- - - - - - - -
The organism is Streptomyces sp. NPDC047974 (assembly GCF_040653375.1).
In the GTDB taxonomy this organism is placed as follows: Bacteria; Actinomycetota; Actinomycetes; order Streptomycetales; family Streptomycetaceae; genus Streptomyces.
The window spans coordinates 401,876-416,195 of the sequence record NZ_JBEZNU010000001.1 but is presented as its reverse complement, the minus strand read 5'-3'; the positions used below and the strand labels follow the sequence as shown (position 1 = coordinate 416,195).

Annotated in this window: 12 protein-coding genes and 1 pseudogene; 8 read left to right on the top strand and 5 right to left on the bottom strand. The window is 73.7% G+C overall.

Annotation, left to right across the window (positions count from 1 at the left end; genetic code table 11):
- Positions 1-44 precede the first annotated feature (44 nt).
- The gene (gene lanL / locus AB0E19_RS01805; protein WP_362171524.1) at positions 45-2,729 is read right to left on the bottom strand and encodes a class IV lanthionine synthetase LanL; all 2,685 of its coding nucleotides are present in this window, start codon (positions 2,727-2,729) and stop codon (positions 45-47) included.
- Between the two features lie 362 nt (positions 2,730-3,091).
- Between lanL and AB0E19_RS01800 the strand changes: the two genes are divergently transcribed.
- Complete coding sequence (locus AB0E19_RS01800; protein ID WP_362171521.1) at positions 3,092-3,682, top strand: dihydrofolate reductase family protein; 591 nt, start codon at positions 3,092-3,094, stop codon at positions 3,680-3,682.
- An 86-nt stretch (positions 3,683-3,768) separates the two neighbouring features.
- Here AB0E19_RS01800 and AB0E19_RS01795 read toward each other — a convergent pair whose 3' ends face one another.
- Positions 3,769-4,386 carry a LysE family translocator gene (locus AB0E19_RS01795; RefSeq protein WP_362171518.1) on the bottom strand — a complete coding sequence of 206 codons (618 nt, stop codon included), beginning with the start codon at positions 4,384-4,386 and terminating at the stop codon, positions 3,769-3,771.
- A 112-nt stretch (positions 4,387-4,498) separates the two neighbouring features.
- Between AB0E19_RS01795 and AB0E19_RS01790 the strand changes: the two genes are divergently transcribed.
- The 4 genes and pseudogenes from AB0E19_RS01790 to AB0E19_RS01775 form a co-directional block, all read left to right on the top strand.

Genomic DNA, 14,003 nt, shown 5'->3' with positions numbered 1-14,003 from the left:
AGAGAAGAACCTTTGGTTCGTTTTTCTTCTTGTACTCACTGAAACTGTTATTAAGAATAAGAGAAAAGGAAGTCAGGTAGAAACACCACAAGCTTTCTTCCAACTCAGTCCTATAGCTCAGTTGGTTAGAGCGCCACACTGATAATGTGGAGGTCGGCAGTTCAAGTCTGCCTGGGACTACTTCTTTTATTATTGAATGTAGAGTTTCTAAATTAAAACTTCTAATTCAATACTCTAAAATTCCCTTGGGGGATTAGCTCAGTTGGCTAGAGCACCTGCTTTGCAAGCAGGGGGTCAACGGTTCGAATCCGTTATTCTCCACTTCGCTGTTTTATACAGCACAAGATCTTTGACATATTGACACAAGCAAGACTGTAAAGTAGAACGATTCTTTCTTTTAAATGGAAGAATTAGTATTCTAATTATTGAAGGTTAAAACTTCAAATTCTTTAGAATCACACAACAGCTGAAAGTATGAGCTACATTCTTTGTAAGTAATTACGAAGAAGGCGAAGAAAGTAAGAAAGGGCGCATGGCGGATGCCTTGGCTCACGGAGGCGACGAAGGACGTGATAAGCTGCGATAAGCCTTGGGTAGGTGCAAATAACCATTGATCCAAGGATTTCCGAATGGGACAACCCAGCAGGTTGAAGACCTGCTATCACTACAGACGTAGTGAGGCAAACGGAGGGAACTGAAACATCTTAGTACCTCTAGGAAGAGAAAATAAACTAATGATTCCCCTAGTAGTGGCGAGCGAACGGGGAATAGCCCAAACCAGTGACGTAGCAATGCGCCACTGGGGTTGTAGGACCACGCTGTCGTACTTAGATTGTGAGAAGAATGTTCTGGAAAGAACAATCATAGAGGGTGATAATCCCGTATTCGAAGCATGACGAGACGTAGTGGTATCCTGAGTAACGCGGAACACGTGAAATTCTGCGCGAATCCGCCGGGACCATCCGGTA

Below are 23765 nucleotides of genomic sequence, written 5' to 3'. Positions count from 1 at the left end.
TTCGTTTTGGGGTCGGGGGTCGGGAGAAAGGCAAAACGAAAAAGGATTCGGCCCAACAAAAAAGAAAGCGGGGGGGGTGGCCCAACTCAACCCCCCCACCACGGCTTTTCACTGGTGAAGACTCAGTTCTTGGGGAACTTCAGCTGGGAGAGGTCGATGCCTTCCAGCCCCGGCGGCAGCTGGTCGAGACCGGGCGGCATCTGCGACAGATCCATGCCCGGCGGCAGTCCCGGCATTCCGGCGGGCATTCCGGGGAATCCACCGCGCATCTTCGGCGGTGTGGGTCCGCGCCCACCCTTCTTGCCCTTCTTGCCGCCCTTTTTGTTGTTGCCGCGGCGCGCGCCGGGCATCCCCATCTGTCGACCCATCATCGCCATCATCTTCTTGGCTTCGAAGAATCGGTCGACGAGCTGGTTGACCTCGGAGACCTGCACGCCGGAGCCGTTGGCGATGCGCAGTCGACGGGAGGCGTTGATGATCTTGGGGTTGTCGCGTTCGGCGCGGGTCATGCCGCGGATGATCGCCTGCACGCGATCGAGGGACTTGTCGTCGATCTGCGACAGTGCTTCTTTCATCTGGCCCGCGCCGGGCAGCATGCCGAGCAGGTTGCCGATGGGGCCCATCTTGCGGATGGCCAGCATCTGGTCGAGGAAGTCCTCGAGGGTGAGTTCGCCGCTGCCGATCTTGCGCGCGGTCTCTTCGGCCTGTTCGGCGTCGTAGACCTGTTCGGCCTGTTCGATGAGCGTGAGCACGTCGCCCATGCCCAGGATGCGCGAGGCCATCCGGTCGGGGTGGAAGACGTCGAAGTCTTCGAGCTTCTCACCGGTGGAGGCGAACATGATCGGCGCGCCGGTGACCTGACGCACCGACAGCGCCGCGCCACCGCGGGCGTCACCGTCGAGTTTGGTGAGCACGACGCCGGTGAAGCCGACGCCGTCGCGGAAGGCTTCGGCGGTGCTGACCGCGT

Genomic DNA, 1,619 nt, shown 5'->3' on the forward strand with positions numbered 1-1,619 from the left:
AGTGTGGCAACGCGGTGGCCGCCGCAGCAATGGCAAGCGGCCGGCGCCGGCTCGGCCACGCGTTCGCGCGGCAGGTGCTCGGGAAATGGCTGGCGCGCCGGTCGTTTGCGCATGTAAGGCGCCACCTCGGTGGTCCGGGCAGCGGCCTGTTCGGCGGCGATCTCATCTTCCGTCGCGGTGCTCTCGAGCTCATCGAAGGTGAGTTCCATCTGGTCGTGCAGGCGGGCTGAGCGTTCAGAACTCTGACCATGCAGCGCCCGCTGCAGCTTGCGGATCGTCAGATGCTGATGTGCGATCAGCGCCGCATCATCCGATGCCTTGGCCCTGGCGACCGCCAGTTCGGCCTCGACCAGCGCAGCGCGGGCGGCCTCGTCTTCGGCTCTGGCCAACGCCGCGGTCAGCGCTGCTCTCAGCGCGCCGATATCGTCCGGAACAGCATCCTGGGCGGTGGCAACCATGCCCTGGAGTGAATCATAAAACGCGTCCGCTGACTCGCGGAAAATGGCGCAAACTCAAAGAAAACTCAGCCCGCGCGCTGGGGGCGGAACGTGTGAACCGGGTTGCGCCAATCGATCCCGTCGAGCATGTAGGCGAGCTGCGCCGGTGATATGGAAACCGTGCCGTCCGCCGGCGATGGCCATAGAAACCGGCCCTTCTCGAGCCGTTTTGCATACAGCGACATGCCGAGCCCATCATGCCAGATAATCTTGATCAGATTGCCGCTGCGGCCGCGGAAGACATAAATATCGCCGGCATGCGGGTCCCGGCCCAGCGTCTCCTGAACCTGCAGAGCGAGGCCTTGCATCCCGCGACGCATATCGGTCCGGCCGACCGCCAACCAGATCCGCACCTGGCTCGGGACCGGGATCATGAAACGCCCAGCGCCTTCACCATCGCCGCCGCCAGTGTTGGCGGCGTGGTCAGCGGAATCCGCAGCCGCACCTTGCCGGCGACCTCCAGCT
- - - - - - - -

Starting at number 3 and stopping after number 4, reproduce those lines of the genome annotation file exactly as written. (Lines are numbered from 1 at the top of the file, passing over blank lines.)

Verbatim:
The window spans coordinates 401,876-416,195 of the sequence record NZ_JBEZNU010000001.1 but is presented as its reverse complement, the minus strand read 5'-3'; the positions used below and the strand labels follow the sequence as shown (position 1 = coordinate 416,195).

Annotated in this window: 12 protein-coding genes and 1 pseudogene; 8 read left to right on the top strand and 5 right to left on the bottom strand. The window is 73.7% G+C overall.